Technology keeps pushing the limits of human exploration, giving us the chance to reach places quickly that usually takes forever to get to.
One such feat was recently accomplished by Airbus's H145 helicopter - it set the record for highest altitude landing with a twin-engine helicopter on the Andes at 6 962 metres about sea level.
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The new version of the H145 set it sights on Aconcagua, the highest mountain in the Southern Hemisphere, for this stunt that helped showcase the amazing performance of this beast of a machine. In preparation for the flight, the H145 was tested in Finland to see what impact cold weather had on the aircraft.
The conditions in the Andes for this mission were extreme, due to the atmospheric conditions in the area and the winter season. The aircraft took off from Mendoza, Argentina, flew for 30 minutes to the foot of the Aconcagua where it began its ascension. After 15 minutes of climbing, the helicopter landed at 13:45 on the summit, at a temperature of -22ºC.
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The crew onboard the helicopter consisted of Alexander Neuhaus, experimental test pilot and Antoine van Gent, experimental flight test engineer.
“We had to stay focused on the mission due to severe winds with gusts of up to 30 knots and the low air density. The handling qualities of the new H145 are excellent and combined with Helionix and its four axis-autopilot, we reached the summit safely,” said Neuhaus.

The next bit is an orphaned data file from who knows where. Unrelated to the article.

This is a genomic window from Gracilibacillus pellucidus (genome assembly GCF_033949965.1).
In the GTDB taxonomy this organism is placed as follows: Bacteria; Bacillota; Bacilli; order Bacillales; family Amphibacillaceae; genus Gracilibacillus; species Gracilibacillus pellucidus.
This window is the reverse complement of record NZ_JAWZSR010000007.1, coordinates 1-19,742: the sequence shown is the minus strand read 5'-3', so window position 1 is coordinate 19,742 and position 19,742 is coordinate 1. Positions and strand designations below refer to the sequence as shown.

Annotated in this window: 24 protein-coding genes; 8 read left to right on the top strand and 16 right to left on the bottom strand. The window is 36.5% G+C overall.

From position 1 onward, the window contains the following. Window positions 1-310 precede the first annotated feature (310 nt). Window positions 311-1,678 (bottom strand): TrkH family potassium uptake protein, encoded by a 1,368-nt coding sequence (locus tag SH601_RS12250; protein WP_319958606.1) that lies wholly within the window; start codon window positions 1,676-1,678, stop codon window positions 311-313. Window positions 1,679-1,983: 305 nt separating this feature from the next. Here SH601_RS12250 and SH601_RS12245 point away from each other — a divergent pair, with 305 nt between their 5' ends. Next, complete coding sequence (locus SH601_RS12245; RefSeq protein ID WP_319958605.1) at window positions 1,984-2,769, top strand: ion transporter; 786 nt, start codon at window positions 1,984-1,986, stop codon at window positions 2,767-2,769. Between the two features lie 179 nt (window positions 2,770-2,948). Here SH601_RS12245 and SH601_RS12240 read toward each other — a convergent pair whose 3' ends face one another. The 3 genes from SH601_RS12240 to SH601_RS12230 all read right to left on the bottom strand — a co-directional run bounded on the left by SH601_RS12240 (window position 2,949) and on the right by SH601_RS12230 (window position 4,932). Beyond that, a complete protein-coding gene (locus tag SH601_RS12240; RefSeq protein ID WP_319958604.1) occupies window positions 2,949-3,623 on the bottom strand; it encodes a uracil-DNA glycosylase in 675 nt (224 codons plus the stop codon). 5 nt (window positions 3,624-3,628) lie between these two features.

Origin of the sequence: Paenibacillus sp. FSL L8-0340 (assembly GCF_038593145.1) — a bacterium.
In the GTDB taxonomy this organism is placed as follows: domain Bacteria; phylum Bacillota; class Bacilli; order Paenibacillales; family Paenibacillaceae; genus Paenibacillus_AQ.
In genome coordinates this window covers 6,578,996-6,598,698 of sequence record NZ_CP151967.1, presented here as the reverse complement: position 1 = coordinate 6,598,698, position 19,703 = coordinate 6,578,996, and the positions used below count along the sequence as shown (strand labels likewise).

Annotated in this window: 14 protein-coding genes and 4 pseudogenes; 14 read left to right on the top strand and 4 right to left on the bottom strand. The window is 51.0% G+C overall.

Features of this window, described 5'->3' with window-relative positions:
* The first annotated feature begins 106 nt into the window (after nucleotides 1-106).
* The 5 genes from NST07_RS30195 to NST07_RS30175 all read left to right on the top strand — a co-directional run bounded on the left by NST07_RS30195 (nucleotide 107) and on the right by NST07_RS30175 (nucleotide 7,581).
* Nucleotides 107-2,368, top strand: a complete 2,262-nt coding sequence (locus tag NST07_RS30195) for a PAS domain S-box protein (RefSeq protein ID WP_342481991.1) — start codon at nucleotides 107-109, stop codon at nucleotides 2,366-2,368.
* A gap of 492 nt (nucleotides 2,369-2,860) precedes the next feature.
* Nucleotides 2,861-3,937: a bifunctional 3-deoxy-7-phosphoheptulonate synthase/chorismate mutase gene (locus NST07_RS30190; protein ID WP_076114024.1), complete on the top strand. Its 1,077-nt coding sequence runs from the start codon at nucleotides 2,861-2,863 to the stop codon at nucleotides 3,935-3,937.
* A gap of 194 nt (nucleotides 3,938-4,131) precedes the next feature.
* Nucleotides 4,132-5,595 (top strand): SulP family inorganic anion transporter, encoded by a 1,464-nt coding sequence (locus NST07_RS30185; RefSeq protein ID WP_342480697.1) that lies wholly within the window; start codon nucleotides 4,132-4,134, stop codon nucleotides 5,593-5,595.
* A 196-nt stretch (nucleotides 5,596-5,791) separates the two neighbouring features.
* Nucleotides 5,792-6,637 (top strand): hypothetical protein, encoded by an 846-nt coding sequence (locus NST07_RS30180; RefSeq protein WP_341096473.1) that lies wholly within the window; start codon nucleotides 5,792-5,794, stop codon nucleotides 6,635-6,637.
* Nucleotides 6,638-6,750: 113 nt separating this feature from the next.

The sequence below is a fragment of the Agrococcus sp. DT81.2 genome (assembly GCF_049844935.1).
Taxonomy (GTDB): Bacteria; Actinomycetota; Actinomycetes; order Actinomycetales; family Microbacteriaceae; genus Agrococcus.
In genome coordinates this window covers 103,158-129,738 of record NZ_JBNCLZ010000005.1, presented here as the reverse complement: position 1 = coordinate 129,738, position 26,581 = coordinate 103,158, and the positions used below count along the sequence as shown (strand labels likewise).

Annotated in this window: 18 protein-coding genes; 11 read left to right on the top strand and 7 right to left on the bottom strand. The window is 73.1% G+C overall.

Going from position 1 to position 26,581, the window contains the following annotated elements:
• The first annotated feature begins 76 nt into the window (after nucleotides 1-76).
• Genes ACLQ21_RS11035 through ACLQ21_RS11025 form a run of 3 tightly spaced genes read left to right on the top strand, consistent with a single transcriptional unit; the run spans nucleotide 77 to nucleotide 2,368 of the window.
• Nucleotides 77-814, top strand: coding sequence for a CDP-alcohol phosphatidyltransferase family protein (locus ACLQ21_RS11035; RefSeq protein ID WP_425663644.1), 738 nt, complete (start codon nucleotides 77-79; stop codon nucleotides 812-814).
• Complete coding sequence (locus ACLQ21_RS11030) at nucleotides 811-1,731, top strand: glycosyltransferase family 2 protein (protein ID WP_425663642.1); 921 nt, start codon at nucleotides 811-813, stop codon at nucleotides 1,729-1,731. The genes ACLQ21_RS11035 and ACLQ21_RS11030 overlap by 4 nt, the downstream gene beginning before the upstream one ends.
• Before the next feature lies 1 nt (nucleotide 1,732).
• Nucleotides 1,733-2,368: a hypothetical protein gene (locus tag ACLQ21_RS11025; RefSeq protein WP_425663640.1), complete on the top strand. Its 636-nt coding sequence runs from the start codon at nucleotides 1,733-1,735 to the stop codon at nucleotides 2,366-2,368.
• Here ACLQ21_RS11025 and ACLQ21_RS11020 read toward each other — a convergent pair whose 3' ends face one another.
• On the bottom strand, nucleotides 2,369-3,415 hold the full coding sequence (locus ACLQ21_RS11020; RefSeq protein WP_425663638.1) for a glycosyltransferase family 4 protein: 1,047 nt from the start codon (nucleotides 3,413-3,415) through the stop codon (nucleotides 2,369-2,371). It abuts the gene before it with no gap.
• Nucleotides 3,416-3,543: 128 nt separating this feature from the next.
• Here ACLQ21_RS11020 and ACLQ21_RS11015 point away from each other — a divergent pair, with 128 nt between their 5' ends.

“The aircraft performed outstandingly. We flew over the summit of the Aconcagua and still had power reserves that would have allowed us to take two people onboard.”
Previously, a single-engine H125 managed to land on top of the highest mountain in the world - Everest - in 2005.
In this upgraded version, a new five-bladed rotor was added to the multi-mission H145, increasing the useful load of the helicopter by 150kg. The simplicity of the new bearingless main rotor design will also ease maintenance operations, further improving the benchmark serviceability and reliability of the H145, while improving ride comfort for both passengers and crew.
ALSO WATCH: Dramatic ice falls of Argentina’s growing glaciers in Austral Andes
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